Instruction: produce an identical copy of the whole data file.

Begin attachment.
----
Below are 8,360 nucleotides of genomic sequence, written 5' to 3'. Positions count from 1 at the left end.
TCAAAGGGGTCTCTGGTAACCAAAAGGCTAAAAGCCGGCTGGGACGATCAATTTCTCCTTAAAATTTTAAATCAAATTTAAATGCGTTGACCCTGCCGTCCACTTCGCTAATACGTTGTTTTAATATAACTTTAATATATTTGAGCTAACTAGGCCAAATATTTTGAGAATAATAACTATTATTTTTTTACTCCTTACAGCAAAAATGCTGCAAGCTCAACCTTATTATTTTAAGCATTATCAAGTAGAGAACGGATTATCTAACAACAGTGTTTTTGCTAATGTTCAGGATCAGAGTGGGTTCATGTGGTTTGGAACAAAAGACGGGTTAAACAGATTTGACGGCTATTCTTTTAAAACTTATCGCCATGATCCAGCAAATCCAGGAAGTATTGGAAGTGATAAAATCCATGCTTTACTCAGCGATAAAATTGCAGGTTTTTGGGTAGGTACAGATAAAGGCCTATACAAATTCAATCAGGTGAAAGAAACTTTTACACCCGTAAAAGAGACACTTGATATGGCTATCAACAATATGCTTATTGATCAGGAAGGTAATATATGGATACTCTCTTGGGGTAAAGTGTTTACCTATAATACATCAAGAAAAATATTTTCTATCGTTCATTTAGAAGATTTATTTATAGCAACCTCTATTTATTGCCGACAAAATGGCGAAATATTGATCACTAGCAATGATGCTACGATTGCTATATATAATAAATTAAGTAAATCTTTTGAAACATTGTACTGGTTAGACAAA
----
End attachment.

Below are 8,360 nucleotides of genomic sequence, written 5' to 3'. Positions count from 1 at the left end.
TCAAAGGGGTCTCTGGTAACCAAAAGGCTAAAAGCCGGCTGGGACGATCAATTTCTCCTTAAAATTTTAAATCAAATTTAAATGCGTTGACCCTGCCGTCCACTTCGCTAATACGTTGTTTTAATATAACTTTAATATATTTGAGCTAACTAGGCCAAATATTTTGAGAATAATAACTATTATTTTTTTACTCCTTACAGCAAAAATGCTGCAAGCTCAACCTTATTATTTTAAGCATTATCAAGTAGAGAACGGATTATCTAACAACAGTGTTTTTGCTAATGTTCAGGATCAGAGTGGGTTCATGTGGTTTGGAACAAAAGACGGGTTAAACAGATTTGACGGCTATTCTTTTAAAACTTATCGCCATGATCCAGCAAATCCAGGAAGTATTGGAAGTGATAAAATCCATGCTTTACTCAGCGATAAAATTGCAGGTTTTTGGGTAGGTACAGATAAAGGCCTATACAAATTCAATCAGGTGAAAGAAACTTTTACACCCGTAAAAGAGACACTTGATATGGCTATCAACAATATGCTTATTGATCAGGAAGGTAATATATGGATACTCTCTTGGGGTAAAGTGTTTACCTATAATACATCAAGAAAAATATTTTCTATCGTTCATTTAGAAGATTTATTTATAGCAACCTCTATTTATTGCCGACAAAATGGCGAAATATTGATCACTAGCAATGATGCTACGATTGCTATATATAATAAATTAAGTAAATCTTTTGAAACATTGTACTGGTTAGACAAA